Performing work at an offshore job site could mean that someone is at work for multiple days in a row and far from family. Professionals in offshore employment arrangements, including fishermen, cruise ship employees and oil and gas workers, have significant injury risks related to their employment.
Issues ranging from fires to drownings could leave them in need of medical care and unable to earn income to support themselves and their families. Unlike those who work in mainland Texas, offshore and maritime workers don’t get to file workers’ compensation claims. Do they have any protection from workplace injuries?
The rules are different once someone leaves the shore
Workers’ compensation programs are very different in every state, and therefore the jurisdiction that applies when an injury occurs is of the utmost importance. Offshore workers do not have the option of filing a workers’ compensation claim because their injury did not occur in a state.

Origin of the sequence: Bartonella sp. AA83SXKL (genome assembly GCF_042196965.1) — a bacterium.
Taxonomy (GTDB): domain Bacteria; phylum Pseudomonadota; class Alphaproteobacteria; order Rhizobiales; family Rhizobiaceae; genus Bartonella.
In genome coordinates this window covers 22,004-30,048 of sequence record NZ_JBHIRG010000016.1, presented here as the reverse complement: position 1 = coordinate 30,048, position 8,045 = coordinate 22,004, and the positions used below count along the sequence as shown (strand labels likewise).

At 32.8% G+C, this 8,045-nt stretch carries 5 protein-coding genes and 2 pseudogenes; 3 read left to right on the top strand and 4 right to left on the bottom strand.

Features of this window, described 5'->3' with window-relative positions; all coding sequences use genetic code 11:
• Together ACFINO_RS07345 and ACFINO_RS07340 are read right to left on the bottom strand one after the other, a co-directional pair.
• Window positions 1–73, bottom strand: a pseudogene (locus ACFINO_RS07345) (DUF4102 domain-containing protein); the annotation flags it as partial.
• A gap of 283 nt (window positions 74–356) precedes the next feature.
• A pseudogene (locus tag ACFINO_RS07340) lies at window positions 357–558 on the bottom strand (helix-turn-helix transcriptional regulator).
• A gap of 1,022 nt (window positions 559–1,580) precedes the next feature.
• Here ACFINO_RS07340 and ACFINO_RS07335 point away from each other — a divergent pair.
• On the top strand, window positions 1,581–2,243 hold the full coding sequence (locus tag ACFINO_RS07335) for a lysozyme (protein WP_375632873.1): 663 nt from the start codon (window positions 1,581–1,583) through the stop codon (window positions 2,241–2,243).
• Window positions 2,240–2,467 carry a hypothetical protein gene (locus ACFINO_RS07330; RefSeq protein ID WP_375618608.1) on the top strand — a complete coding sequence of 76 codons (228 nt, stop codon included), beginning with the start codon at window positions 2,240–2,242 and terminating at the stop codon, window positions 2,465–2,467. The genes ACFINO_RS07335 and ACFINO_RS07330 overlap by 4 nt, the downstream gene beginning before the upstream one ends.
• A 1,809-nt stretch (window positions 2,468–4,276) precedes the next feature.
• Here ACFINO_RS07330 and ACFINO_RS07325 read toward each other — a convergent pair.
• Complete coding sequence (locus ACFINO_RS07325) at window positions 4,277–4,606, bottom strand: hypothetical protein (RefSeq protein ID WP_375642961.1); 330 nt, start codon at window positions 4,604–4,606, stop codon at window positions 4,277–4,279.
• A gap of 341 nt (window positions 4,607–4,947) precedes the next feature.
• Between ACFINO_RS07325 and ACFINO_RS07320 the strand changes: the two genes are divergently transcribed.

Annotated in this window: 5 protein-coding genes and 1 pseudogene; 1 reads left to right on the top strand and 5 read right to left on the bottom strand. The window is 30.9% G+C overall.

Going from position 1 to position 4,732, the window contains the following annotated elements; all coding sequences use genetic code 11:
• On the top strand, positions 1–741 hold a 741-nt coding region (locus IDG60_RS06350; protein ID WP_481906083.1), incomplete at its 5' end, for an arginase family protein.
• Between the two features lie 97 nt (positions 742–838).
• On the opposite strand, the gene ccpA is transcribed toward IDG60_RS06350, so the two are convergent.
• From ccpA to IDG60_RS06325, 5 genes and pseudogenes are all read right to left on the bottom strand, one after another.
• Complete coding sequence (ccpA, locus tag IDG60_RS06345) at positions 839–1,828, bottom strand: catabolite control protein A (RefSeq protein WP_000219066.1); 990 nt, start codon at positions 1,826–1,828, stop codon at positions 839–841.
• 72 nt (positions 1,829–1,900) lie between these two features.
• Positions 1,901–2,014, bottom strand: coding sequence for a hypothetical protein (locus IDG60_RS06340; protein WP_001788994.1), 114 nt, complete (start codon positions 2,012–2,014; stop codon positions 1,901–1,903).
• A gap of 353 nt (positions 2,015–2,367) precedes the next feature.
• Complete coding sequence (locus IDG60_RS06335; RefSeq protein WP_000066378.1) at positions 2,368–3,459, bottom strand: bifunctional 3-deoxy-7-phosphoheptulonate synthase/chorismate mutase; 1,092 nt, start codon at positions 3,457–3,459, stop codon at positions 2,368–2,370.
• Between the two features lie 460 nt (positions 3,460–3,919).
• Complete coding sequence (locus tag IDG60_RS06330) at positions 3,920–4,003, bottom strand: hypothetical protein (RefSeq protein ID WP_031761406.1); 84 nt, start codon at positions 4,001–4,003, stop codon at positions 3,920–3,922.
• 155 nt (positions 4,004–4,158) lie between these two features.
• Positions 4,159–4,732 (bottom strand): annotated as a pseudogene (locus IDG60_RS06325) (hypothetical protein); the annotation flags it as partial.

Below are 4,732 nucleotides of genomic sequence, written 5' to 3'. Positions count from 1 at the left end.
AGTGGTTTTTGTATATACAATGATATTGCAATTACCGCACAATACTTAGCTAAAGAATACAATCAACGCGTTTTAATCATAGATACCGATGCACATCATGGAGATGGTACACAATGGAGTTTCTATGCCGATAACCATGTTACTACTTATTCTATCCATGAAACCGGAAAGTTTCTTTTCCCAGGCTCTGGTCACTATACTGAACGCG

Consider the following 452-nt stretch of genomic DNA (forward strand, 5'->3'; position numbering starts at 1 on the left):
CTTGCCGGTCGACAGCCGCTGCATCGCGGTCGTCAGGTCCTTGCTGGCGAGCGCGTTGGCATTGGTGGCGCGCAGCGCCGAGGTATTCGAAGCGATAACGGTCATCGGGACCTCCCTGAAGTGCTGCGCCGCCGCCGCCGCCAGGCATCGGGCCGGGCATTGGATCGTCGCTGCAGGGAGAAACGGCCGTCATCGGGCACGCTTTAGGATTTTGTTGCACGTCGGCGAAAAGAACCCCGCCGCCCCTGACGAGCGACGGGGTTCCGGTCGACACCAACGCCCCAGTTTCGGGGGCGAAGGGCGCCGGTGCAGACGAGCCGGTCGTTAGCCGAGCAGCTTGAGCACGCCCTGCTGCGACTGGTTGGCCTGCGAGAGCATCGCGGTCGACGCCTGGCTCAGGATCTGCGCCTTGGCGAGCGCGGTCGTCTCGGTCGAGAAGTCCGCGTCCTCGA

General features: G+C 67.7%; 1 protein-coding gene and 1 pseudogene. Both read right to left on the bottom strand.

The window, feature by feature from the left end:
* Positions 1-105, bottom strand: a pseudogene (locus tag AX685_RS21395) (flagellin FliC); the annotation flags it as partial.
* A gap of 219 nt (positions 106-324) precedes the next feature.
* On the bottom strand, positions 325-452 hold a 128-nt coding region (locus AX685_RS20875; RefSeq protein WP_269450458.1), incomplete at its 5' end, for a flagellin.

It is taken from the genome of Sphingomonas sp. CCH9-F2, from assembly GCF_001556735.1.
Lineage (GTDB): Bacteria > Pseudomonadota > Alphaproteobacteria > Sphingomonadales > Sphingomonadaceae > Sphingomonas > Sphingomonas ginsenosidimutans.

Thankfully, there are federal rules that protect those injured in an offshore location. The Merchant Marine Act of 1920 included provisions intended to protect professionals in offshore employment arrangements. Section 27 of the Act gives a worker the right to file a lawsuit against a company when negligence or regulatory infractions lead to an injury on the job. Many people refer to the section of the law as the Jones Act, and it is one of the most important protections available for injured offshore employees.
Although there isn’t workers’ compensation coverage available, employees who pursue the right steps after an injury in an offshore location can potentially secure wage replacement and medical cost coverage for their losses. Knowing the rules that apply after a maritime workplace injury will make it easier for workers to cover their recent losses.